15 May 2008

Children in China


Being desensitized by so many stories about natural disasters and suffering should not happen, but it does. Every once in a while, though, a story comes along that really hits home. This week I have been totally demoralized by the collapse of approximately 6,900 schools in China, and the loss of so many children. To think that the great majority of them are only children, without brothers or sisters, and that in certain villages this means the loss of an entire generation, is too much for me to grasp. My friend Lily in China has told me that many of the surviving parents will be allowed to have another child, but that won't bring back a lost generation. I am sure the government never foresaw a situation like this when it implemented such strict family planning policies, and even though I know most people favor these policies, it is times like these that they only compound misery.

Here in Ecuador children are overabundant and can be seen and felt everywhere in great moving masses. Although I often wish I could stop them from growing up so fast so that somebody could provide better care and education for so many of them, seeing their laughing faces as they move to and from school still brings a sense of security and joy. Not being able to see or feel hardly any of them while in China caused a lasting impression on me. The society felt all grown up and mature on one hand and futureless and somber on the other. This must make the current tragedy all the more unbearable.

My condolences and prayers for the departed and the survivors.

4 comments:

Tricia said...

This is a story that has really captured my attention this week as well. I feel so sad for the parents that have lost their children. I can imagine surviving almost anything but the loss of my daughter. My heart is so heavy imagining their grief. It seems callous to just go on with my day when I see a picture like this one. But there is so little else we can do. I do wish that we in the U.S. were reacting with some public display of our condolences. It is so crazy to me that people hold vigils and create memorials in the park when Princess Di is killed, but this kind of tragedy is hardly mentioned. Perhaps it is just too scary to contemplate.

iguana said...

I have been thinking about how to answer you, Trish, and several things come to mind. Here in the "third" world death is a fact of life much more so than in the US of A. I lived in the States for approximately 20 years and never went to a funeral. Here, they are commonplace and I have been to a good number. Of course, this implies all too clearly that my children, wife or even myself could become a victim of any number of things that just are not a threat in the States. This has made me reflect on living here more than once, believe me. It has also helped me come to peace, at least somewhat, with death just because I have given it deep thought and because I am exposed to it almost daily here. Undoubtedly, however, if I were confronted with the death of one of my family members, I would probably not act as if I were so at peace. I have also thought about how I am an only child and how hard that must be for my parents. Having three children comforts me in this sense, although it isn't an answer or cure or anything similar.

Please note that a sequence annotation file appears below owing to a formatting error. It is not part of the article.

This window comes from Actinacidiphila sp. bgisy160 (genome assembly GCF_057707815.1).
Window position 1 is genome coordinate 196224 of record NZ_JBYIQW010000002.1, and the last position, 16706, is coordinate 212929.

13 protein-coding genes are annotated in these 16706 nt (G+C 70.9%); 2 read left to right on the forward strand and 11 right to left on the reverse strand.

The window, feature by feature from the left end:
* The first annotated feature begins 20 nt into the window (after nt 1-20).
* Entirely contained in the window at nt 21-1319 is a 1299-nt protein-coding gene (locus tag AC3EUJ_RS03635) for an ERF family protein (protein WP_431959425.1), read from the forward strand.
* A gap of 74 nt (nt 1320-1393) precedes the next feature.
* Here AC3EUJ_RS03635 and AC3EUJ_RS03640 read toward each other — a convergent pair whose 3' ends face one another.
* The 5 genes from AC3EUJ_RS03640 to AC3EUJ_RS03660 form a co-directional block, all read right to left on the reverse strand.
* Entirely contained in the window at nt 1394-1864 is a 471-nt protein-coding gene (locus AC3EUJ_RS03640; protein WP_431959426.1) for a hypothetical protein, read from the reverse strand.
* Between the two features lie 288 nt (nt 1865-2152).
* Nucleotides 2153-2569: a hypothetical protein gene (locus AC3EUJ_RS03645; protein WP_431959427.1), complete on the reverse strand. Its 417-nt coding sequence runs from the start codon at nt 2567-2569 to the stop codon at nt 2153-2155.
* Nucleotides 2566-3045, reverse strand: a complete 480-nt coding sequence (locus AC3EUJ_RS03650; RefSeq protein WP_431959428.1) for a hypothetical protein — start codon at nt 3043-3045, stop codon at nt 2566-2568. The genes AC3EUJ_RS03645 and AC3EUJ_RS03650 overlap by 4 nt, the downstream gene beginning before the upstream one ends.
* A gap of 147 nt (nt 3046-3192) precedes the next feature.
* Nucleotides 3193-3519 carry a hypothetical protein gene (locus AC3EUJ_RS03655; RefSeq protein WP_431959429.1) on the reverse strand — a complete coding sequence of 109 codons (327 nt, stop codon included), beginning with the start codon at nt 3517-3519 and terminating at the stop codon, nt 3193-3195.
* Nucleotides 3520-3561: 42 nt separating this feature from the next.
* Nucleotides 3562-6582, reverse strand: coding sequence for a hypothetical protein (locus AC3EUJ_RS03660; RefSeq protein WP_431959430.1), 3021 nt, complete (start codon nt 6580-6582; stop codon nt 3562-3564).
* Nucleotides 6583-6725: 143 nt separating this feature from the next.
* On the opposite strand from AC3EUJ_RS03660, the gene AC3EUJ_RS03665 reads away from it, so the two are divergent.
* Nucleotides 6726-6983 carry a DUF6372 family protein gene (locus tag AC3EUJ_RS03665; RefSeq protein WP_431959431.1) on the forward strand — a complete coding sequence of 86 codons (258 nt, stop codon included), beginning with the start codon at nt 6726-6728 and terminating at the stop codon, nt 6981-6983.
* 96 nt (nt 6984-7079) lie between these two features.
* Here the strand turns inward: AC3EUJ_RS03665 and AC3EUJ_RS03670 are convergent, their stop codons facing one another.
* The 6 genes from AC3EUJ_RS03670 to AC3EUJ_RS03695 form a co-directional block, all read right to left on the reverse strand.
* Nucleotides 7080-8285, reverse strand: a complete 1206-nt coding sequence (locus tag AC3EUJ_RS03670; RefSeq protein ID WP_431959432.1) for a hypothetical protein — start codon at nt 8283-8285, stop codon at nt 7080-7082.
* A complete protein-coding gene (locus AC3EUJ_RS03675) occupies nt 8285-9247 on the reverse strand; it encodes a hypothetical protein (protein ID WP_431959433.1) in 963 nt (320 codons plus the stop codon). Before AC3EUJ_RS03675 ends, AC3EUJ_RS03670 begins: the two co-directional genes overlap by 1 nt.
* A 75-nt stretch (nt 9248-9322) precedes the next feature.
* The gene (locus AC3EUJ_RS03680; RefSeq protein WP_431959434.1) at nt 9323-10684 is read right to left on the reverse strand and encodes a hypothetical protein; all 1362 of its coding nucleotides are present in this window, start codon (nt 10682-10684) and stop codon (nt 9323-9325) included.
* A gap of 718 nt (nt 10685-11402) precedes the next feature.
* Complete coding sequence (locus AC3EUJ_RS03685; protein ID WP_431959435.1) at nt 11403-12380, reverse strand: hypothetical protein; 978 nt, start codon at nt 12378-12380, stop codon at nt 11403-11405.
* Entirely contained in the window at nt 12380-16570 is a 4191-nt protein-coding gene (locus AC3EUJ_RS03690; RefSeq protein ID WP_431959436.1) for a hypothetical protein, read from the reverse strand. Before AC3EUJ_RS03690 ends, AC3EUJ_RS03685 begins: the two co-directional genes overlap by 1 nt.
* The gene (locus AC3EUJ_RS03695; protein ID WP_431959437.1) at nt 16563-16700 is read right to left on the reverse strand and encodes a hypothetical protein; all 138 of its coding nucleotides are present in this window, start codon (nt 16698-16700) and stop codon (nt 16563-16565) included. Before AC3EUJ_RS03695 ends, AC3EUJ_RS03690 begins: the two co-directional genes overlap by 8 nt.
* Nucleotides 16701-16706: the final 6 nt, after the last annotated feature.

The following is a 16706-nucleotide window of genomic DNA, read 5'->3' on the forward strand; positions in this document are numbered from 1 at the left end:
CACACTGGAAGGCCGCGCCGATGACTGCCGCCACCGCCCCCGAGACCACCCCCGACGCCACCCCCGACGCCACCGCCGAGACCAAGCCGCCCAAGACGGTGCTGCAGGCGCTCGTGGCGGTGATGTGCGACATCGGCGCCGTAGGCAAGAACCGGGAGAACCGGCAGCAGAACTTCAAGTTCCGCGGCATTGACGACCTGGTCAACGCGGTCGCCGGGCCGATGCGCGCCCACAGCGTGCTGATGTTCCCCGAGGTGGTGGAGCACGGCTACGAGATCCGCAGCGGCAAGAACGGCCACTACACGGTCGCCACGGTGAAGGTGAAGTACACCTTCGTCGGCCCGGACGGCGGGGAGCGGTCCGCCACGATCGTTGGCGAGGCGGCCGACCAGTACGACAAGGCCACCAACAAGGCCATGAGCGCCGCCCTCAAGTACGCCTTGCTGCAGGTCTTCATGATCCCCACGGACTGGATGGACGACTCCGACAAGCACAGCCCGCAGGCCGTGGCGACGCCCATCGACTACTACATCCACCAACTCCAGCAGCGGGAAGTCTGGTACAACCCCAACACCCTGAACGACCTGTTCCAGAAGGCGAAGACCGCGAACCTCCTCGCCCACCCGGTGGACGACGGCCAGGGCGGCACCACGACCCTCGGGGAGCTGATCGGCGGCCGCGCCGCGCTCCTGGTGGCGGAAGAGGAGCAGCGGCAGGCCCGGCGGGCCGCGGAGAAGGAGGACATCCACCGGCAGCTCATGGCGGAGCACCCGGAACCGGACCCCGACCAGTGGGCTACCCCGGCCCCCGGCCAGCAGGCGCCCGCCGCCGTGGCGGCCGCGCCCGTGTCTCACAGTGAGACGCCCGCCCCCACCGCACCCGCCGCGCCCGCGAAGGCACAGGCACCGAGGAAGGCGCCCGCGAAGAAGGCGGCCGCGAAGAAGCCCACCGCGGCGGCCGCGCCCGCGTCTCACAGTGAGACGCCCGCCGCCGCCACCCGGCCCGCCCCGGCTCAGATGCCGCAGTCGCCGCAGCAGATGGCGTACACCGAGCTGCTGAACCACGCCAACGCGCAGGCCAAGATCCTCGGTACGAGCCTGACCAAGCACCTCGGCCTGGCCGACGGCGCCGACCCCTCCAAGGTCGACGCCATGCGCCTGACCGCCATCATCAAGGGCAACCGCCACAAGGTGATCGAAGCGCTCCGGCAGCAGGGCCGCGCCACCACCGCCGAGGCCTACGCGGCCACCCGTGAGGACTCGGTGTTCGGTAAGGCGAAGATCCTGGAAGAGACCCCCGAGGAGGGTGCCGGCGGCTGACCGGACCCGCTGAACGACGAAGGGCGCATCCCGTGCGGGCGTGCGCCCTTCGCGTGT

I totally agree that people prefer to idolize certain "heroes" and ignore far greater tragedies. The only way that changes is when people suffer something similar and learn to feel empathy. In this sense suffering opens our minds and in a lot of ways makes us better people. However, like you say, what do you do with your empathy? Can we just go on with our lives or should we change something? I don't know for sure, but putting empathy to increased action through service to others that are in situations nearly as tragic as these Chinese parents helps me feel that their children's death isn't in vain.

iguana said...

Let me put this tragedy into perspective in another way. It's as if approximately half of all of the primary schools in Ecuador collapsed. When a smallish percentage of schools collapse people don't really take notice, but the number is nonetheless astronomical. If half of the primary schools collapsed in a country, then people would really sit up and take notice.

kattyscoggin said...

Espero no tener problemas al dar mi opinion en espanol...Me siento mas comoda haciendolo asi...
El articulo me gusto mucho y ojala como todos tus articulos siga generando reflexion, preguntas y acciones a levantarse y hacer algo...
Es evidente que las personas no saben hacia donde dirigirse, hacia donde llevar sus reflexiones o preguntas del por que de muchas cosas; pero ojala por lo menos la INVESTIGACION DE LA VERDAD, buscando las razones de lo que pasa en el mundo y lo que cada ser humano puede hacer y aportar sea un primer paso...ojala dejemos de preguntar una vez mas por que suceden las cosas..ojala nos tomemos un tiempo para ir mas alla de lo que sucede en nuestra vida y veamos el sufrimeitno de los demas como nuestro...
Gracias Justin por la oportunidad de abrir este espacio para cuestionarnos muchas cosas...
Tengo mucho por leer..estoy disfrutando mucho tu blog...ademas que viene de ti, alguien que respeto y admiro mucho..y eso tiene un gran peso..